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PTU-074 Does opt- out testing for hepatitis b and c in emergency departments work? a 6 week pilot study
  1. S Douthwaite,
  2. H Evans,
  3. S Balasegaram1,
  4. T Wong2,
  5. G Nebbia3
  1. 1Field Epidemiology Service, Public Health UK
  2. 2Gastroenterology
  3. 3Virology, Guy’s and St Thomas’ NHS Trust, London, UK


Introduction Hepatitis B (HBV) and C (HCV) are major public health problems in areas such as London. Some 50% of those with HCV in UK are undiagnosed. Emergency Departments (ED) provide healthcare to those with no other access. A six week pilot project in Guy’s and St Thomas Hospital ED evaluated the feasibility of screening for HCV and HBV in ED and success at linking to care.

Method Patients having blood tests in ED were offered HBV surface antigen (HBsAg) and HCV antibody (anti-HCV) testing between 15 February 2016 and 28 March 2016. Linkage to care (attending one outpatient appointment) via a one stop clinic for new diagnoses or known but disengaged patients was coordinated by a project team. The proportion attending ED, requiring a blood test and tested for HBV and/or HCV is described by demographics (age, sex, ethnic group, no fixed abode and area of deprivation). Seroprevalence estimates are calculated and weighted by age, sex and ethnicity distributions of the blood tested population with 95% confidence intervals (CI). We use logistic regression to calculate odds ratios (aOR) to identify risk factors for positivity among those tested, adjusted for demographic variables.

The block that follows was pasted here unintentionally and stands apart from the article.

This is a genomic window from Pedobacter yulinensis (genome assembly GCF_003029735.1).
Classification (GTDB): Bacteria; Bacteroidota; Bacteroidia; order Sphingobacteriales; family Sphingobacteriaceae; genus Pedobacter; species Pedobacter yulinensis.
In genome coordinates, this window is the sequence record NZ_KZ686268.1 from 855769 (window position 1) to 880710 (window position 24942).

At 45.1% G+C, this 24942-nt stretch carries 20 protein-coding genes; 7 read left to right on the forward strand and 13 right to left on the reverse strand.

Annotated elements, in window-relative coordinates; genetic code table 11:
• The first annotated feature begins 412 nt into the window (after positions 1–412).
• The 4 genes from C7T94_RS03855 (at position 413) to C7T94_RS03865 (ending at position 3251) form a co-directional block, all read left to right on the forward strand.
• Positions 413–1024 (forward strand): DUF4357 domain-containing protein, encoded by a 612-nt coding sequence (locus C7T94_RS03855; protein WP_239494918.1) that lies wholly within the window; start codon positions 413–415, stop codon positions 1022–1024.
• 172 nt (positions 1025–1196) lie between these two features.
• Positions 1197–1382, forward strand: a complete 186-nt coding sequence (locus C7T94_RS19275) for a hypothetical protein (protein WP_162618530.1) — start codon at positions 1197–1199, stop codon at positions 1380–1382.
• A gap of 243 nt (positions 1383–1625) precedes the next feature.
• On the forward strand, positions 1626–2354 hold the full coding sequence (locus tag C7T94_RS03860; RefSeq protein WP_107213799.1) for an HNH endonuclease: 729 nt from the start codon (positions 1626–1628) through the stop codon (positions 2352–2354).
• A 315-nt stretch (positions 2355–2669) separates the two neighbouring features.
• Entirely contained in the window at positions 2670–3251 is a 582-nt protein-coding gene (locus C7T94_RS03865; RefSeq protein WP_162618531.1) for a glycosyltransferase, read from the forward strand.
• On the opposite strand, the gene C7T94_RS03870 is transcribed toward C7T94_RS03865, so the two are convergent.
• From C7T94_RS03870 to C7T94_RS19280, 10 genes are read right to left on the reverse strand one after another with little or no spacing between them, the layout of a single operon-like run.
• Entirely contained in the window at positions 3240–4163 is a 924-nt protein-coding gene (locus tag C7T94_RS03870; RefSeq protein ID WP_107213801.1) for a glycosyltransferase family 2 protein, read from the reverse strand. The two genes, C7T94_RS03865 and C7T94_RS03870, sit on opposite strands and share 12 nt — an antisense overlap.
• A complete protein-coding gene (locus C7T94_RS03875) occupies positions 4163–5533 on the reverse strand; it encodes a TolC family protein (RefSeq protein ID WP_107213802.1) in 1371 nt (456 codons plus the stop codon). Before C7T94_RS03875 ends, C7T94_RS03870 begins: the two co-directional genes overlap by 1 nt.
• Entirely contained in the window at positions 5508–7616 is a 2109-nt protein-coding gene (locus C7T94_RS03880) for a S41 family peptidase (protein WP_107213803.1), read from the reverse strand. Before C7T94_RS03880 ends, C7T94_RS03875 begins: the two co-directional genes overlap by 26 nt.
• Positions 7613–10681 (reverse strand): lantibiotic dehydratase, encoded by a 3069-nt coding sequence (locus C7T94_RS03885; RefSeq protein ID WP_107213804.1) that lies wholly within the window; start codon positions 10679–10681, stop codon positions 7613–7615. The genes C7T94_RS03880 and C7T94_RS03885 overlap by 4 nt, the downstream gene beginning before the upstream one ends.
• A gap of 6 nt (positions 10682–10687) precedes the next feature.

Results 13 035 individuals attended ED, 5813 individuals received a blood test of whom 3262 (56%) had a HBsAg and/or HCV antibody test. 25 patients were diagnosed with HBV (adjusted prevalence: 0.46%, 95% CI: 0.29%–0.71%). Most were male (72%), aged 30 to 49 years (52%) or of black ethnicity (44%). Of the 58 anti-HCV positive patients, 32 were also Hepatitis C antigen positive (adjusted prevalence: 1.18%, 95% CI: 0.80%–1.74%). Most were male (75%), aged 30 to 69 years (78%) or of white ethnicity (75%). Having no fixed abode was associated with being positive for HCV antigen (aOR: 7.70, 95% CI: 0.17–3.50, p<0.01). We contacted 17 chronic HBV patients (68%). 10 were new diagnoses and 7 were known cases (3 were already engaged in care). 14 of those contacted attended one appointment and 12 were still in care at one year. 21 chronic HCV patients were contactable (65%), (11 were new diagnoses, 10 known diagnoses). 17 patients needed linkage to care (one already engaged in care, one moved to another hospital, one was end of life (unrelated to HCV) and one was a tourist). 10 attended and 9 were still in care at one year.

Conclusion Opt out ED screening had high uptake with a high prevalence for both HBV and HCV. A simplified care pathway with rapid access to a one stop clinic facilitated linkage to care. Many new diagnoses were made in those who would not have otherwise been offered testing and we successfully re-engaged known but disengaged patients. We couldn’t contact half of those diagnosed, particularly those with no fixed abode.

Disclosure of Interest S Douthwaite Conflict with: Gilead sciences, H Evans Conflict with: Gilead sciences, S Balasegaram Conflict with: Gilead sciences, T Wong Conflict with: Gilead sciences, G Nebbia Conflict with: Gilead sciences

  • Emergency Department
  • hepatitis B
  • Hepatitis C
  • Linkage to care
  • testing

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